initiating a search of IC files.
- As a general rule, a prosecutor should not seek access to IC files
except when, because of the facts of the case, there is an affirmative
obligation to do so. There are, however, certain types of cases that may
fall outside of that rule in which issues relating to national security
and/or classified information are likely to be present, e.g., those
targeting corrupt or fraudulent practices by middle or upper officials of a
foreign government; those involving alleged violations of the Arms Export
Control Act or the International Emergency Economic Powers Act; those
involving trading with the enemy, international terrorism, or significant
international narcotics trafficking, especially that if they involve foreign
government or military personnel; and those in which one or more targets
are, or have previously been, associated with an intelligence agency. The
National Security Coordinators in each office should carefully educate the
prosecutors in their respective offices regarding cases that should be
proactively reviewed for a possible nexus to the IC.
- In these and similar cases, a careful consideration of the facts of
the case may lead a prosecutor to conclude that he/she should seek contact
through ISS with one or more of the components of the IC to initiate a
"prudential search," i.e., one based not upon a known duty to the defendant
or to a known nexus to national security matters but rather on the fact that
the case meets a certain profile of cases likely to implicate such issues.
Properly used, the prudential search will assist the prosecutor in
identifying and managing potential classified information problems before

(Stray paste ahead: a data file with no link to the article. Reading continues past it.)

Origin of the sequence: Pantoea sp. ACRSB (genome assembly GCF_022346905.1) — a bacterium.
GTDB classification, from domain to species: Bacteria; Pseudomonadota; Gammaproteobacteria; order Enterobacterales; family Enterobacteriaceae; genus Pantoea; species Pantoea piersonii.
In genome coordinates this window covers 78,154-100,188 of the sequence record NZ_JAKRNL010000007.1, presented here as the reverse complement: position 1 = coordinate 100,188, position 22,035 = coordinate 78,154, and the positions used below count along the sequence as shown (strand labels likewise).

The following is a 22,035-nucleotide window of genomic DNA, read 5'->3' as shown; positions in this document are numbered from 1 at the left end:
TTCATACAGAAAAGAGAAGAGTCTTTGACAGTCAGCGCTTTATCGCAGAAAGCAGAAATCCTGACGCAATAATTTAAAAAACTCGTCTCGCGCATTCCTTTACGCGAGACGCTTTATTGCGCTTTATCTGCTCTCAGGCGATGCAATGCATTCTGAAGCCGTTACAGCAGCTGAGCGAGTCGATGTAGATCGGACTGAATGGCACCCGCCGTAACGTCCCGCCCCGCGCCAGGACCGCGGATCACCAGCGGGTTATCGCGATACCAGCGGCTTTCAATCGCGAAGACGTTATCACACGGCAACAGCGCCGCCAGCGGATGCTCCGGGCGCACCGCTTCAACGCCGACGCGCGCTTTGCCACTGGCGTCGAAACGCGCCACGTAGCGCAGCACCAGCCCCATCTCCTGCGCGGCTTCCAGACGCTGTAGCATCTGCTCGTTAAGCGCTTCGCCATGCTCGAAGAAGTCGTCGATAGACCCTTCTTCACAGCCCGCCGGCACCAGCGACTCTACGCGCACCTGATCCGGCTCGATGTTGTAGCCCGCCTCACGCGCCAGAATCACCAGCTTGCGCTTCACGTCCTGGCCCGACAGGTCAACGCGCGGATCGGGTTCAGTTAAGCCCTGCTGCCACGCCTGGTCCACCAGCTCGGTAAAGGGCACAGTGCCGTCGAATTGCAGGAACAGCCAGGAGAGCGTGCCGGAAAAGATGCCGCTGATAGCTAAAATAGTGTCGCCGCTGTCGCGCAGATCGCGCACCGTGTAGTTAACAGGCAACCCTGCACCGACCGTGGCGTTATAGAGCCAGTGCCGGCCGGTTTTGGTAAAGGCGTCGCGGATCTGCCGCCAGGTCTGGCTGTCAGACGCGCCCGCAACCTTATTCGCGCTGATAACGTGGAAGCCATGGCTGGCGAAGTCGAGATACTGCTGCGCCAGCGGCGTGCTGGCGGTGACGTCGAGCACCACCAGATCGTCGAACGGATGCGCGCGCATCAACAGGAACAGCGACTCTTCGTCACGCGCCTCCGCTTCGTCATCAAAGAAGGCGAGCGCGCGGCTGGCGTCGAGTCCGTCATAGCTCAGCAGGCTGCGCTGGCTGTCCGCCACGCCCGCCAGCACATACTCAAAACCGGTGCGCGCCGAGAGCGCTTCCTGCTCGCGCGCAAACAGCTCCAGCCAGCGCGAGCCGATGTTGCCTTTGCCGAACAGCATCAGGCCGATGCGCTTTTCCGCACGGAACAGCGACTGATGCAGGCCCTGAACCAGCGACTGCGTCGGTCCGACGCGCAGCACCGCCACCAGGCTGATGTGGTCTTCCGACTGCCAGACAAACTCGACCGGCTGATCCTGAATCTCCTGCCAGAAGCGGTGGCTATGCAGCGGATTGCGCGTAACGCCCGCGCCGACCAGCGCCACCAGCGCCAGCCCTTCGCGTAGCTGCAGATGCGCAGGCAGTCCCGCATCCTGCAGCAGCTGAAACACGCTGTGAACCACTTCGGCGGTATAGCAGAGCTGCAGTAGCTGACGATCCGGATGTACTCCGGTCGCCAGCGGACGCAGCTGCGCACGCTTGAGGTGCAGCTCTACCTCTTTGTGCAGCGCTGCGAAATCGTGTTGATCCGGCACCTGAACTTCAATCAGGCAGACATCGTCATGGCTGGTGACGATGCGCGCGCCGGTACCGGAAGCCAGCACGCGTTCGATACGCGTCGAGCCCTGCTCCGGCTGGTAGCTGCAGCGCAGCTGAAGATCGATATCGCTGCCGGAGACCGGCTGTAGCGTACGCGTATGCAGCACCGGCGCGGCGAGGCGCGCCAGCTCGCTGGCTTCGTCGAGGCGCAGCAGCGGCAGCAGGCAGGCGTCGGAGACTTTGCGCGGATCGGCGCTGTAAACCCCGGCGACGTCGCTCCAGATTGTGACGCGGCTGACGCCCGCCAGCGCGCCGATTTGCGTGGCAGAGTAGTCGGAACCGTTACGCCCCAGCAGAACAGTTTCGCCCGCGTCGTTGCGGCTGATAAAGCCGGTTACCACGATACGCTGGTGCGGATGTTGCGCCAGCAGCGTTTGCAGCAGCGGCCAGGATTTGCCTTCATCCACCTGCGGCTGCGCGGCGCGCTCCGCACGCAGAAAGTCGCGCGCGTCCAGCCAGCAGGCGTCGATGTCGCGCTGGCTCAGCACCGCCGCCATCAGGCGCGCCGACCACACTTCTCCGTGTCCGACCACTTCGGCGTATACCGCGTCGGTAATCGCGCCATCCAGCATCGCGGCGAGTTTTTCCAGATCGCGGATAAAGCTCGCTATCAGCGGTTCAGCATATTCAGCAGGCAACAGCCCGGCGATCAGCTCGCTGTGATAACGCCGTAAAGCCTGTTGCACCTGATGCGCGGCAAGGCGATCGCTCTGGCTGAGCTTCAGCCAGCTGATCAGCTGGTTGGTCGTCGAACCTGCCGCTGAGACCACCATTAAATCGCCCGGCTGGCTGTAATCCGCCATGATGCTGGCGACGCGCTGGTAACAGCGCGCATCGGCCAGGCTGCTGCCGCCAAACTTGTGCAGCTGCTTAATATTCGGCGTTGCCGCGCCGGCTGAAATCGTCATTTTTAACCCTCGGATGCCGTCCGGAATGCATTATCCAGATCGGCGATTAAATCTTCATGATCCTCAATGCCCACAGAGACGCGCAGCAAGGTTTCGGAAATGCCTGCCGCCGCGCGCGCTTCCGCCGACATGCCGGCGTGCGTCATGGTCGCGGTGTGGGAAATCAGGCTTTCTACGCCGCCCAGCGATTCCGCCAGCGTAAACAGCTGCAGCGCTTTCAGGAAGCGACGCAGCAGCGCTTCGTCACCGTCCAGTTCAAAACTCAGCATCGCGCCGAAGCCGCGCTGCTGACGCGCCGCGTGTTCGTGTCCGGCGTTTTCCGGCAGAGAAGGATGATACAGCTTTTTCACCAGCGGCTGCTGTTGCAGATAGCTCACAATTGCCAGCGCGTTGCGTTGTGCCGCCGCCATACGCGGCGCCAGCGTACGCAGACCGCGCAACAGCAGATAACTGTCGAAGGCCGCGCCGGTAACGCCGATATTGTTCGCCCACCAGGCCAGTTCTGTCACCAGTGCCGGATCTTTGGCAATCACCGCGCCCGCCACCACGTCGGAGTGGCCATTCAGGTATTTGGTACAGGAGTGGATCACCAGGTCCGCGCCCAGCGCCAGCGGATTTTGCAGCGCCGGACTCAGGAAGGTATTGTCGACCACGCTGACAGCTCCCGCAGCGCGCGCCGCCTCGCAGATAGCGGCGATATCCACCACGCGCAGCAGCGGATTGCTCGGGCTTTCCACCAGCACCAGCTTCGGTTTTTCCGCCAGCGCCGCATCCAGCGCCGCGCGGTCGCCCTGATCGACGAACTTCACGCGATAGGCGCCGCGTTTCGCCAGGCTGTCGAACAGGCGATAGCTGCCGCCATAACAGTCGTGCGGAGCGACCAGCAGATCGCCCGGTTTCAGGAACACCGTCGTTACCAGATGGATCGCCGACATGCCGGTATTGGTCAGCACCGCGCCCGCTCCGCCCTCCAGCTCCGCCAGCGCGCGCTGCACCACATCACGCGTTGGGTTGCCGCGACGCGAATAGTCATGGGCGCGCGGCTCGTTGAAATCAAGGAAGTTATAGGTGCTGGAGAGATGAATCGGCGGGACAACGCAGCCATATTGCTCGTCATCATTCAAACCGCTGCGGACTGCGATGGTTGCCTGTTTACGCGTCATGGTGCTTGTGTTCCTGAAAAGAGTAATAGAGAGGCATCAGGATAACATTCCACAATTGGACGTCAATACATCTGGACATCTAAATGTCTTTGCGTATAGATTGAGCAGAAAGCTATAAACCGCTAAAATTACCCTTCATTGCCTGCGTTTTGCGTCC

indictment and trial. It may also permit the prosecutor to tailor the
indictment in a way that will reduce or eliminate the relevance of any
classified information, and thereby reduce or eliminate the likelihood of
having to face a "disclose-or-dismiss" dilemma after the indictment.
- The prosecutor must recognize that, with rare exceptions,
information gathered by the IC is not intended to support a criminal
prosecution, but rather to satisfy other needs of the intelligence
community's clientele, needs that are likely to be significantly divergent
from those of the prosecutor. Accordingly, law enforcement techniques to
ensure admissibility of evidence at trial will likely not have been used
by the intelligence officer. It follows that requesting the IC to search
its files will ordinarily not be done for the purpose of
obtaining evidence-in-chief. Rather, it will be done (1) to assist the
prosecutor in drafting his/her case to avoid implicating classified
sources and methods, (2) when legally necessary to ensure that the
prosecution team has met its legal obligations to an indicted defendant,
or (3) under certain circumstances, to provide investigative leads to
law enforcement for use in obtaining other admissible evidence.
- Classified Information Procedures Act (CIPA) Section 5 Notice
- Upon the filing of the defendant's CIPA section 5 notice, which
contains a brief description of the classified information the defendant
reasonably expects to disclose in connection with a trial or pretrial
proceeding, the prosecutor, in consultation with the ISS, must request the
intelligence agency, or law enforcement agency, whose information is at
issue, to review the Notice and conduct a search of its files to determine
if classified information is involved in the case.
[updated April 2002] [cited in USAM 9-90.210]